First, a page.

Mike has been dogged by injury problems the past two seasons and hasn’t played consistent competitive basketball. He has played at various tournaments and exhibitions games and displayed that he still has the game, but does he have the fitness? Will his ankles hold up for the remaining nine league games and playoffs? If they do then the Tropics now have to be considered potential favourites for the championship.
TCC caught up with Mike in a recent phone interview and asked about his signing for Tropics and questioned whether or not his ankles will hold up for the remainder of the season. Calo highlights some (but not all) of the skills and qualities he knows he will bring to the team. Listen below:
[audio:http://thecourtsidecollective.com/wp-content/uploads/2012/01/mike-calo-interview.mp3|titles=Mike Calo speaks with TCC about signing with Down Tropics]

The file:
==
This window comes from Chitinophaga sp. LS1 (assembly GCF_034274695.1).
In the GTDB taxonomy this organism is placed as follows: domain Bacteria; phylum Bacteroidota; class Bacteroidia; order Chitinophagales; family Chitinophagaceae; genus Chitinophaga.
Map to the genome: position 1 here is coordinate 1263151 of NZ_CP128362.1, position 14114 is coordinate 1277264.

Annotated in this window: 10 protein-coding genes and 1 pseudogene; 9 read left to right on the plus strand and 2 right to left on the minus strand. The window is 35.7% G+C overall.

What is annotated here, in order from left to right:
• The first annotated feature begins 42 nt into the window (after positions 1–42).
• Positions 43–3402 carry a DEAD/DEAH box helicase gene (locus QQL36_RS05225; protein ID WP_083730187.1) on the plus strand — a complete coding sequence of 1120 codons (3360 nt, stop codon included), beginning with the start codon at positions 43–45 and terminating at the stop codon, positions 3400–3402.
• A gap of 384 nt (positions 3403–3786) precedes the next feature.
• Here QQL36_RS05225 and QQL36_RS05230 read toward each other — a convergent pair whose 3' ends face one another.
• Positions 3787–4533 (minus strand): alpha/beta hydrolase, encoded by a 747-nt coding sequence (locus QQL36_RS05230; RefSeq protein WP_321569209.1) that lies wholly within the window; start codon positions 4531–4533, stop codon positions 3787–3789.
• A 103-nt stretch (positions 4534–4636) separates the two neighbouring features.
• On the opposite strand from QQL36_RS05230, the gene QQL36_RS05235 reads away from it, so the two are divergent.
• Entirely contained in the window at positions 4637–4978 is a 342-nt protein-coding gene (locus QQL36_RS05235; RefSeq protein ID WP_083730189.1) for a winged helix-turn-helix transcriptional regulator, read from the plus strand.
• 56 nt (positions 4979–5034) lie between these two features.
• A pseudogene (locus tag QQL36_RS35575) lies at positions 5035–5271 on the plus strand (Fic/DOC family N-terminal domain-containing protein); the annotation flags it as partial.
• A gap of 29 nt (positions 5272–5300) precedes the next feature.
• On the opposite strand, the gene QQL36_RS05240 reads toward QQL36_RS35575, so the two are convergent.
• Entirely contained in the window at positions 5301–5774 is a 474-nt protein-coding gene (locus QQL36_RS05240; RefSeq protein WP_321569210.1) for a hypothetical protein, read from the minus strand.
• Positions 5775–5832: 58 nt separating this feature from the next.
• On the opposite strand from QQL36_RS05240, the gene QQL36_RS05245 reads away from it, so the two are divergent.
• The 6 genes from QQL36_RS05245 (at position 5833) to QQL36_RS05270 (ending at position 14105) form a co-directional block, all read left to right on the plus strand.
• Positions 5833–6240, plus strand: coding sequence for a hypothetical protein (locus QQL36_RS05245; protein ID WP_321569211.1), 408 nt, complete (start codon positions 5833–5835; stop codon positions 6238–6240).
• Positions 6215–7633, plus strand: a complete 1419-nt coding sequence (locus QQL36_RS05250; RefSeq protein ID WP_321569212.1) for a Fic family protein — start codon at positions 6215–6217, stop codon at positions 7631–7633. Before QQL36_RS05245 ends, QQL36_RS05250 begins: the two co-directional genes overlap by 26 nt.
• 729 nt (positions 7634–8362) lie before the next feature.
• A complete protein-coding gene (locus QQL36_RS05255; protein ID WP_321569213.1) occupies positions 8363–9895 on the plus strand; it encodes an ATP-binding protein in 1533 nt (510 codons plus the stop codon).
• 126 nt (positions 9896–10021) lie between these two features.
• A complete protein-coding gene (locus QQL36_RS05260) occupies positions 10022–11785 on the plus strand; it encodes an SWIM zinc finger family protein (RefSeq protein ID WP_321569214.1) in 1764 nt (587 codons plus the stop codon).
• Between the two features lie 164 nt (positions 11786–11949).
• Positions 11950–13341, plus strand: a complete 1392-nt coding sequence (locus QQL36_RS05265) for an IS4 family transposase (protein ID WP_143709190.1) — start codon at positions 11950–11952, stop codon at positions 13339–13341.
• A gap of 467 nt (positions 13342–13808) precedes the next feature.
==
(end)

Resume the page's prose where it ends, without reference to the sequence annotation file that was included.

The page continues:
Lisburn defeat Tyrone Towers on the road and in doing so are now top of the BNI women’s league.
The Courtside Collective caught up with Susie Dick, Lisburn Basketball Club, and Leona Gallagher, Tyrone Towers to find out more about the game.
[audio:http://thecourtsidecollective.com/wp-content/uploads/2012/01/susie-dick-full.mp3|titles=Susie Dick speaks about winning a tough game on the road]
[audio:http://thecourtsidecollective.com/wp-content/uploads/2012/01/leona-interview-full.mp3|titles=Leon Gallagher on a tough loss against Lisburn at home]
It’s difficult to call which team will finish the season with the women’s league title. The top 3 teams in the league (Lisburn, QUB and Towers) have exchanged points with each other throughout the first half of the season.